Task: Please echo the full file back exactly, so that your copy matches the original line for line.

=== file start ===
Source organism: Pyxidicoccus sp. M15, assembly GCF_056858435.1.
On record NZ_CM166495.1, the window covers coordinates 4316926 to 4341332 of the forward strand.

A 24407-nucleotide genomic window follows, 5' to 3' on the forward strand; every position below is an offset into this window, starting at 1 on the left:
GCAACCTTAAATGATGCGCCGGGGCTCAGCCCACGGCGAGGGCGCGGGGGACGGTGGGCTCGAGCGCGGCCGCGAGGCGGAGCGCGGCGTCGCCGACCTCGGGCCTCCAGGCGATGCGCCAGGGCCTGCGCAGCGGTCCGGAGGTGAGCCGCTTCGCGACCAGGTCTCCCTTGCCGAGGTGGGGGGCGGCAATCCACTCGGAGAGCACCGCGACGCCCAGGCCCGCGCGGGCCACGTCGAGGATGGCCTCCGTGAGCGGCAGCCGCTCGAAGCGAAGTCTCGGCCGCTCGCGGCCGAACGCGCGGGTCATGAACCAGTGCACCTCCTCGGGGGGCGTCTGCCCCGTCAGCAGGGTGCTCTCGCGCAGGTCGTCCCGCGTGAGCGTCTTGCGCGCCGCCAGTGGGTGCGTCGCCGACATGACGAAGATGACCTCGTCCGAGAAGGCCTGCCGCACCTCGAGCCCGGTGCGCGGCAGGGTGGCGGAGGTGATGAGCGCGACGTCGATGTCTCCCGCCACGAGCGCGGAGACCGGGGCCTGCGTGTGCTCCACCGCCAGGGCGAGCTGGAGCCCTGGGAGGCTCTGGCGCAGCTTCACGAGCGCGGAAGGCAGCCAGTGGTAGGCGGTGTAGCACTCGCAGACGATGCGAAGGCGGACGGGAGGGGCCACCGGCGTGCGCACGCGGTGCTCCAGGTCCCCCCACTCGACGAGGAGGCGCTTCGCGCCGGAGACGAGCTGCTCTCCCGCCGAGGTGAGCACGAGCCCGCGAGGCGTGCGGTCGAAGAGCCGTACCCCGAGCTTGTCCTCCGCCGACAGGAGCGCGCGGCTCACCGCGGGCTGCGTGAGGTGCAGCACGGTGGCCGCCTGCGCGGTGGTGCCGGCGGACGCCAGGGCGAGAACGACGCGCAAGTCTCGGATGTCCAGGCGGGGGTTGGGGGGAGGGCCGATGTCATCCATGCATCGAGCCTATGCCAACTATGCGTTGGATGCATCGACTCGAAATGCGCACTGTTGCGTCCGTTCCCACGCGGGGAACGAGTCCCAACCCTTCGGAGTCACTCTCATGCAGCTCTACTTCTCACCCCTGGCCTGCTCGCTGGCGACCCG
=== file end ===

Source organism: Pyxidicoccus sp. M15, assembly GCF_056858435.1.
On record NZ_CM166495.1, the window covers coordinates 4316926 to 4341332 of the forward strand.

A 24407-nucleotide genomic window follows, 5' to 3' on the forward strand; every position below is an offset into this window, starting at 1 on the left:
GCAACCTTAAATGATGCGCCGGGGCTCAGCCCACGGCGAGGGCGCGGGGGACGGTGGGCTCGAGCGCGGCCGCGAGGCGGAGCGCGGCGTCGCCGACCTCGGGCCTCCAGGCGATGCGCCAGGGCCTGCGCAGCGGTCCGGAGGTGAGCCGCTTCGCGACCAGGTCTCCCTTGCCGAGGTGGGGGGCGGCAATCCACTCGGAGAGCACCGCGACGCCCAGGCCCGCGCGGGCCACGTCGAGGATGGCCTCCGTGAGCGGCAGCCGCTCGAAGCGAAGTCTCGGCCGCTCGCGGCCGAACGCGCGGGTCATGAACCAGTGCACCTCCTCGGGGGGCGTCTGCCCCGTCAGCAGGGTGCTCTCGCGCAGGTCGTCCCGCGTGAGCGTCTTGCGCGCCGCCAGTGGGTGCGTCGCCGACATGACGAAGATGACCTCGTCCGAGAAGGCCTGCCGCACCTCGAGCCCGGTGCGCGGCAGGGTGGCGGAGGTGATGAGCGCGACGTCGATGTCTCCCGCCACGAGCGCGGAGACCGGGGCCTGCGTGTGCTCCACCGCCAGGGCGAGCTGGAGCCCTGGGAGGCTCTGGCGCAGCTTCACGAGCGCGGAAGGCAGCCAGTGGTAGGCGGTGTAGCACTCGCAGACGATGCGAAGGCGGACGGGAGGGGCCACCGGCGTGCGCACGCGGTGCTCCAGGTCCCCCCACTCGACGAGGAGGCGCTTCGCGCCGGAGACGAGCTGCTCTCCCGCCGAGGTGAGCACGAGCCCGCGAGGCGTGCGGTCGAAGAGCCGTACCCCGAGCTTGTCCTCCGCCGACAGGAGCGCGCGGCTCACCGCGGGCTGCGTGAGGTGCAGCACGGTGGCCGCCTGCGCGGTGGTGCCGGCGGACGCCAGGGCGAGAACGACGCGCAAGTCTCGGATGTCCAGGCGGGGGTTGGGGGGAGGGCCGATGTCATCCATGCATCGAGCCTATGCCAACTATGCGTTGGATGCATCGACTCGAAATGCGCACTGTTGCGTCCGTTCCCACGCGGGGAACGAGTCCCAACCCTTCGGAGTCACTCTCATGCAGCTCTACTTCTCACCCCTGGCCTGCTCGCTGGCGACCCG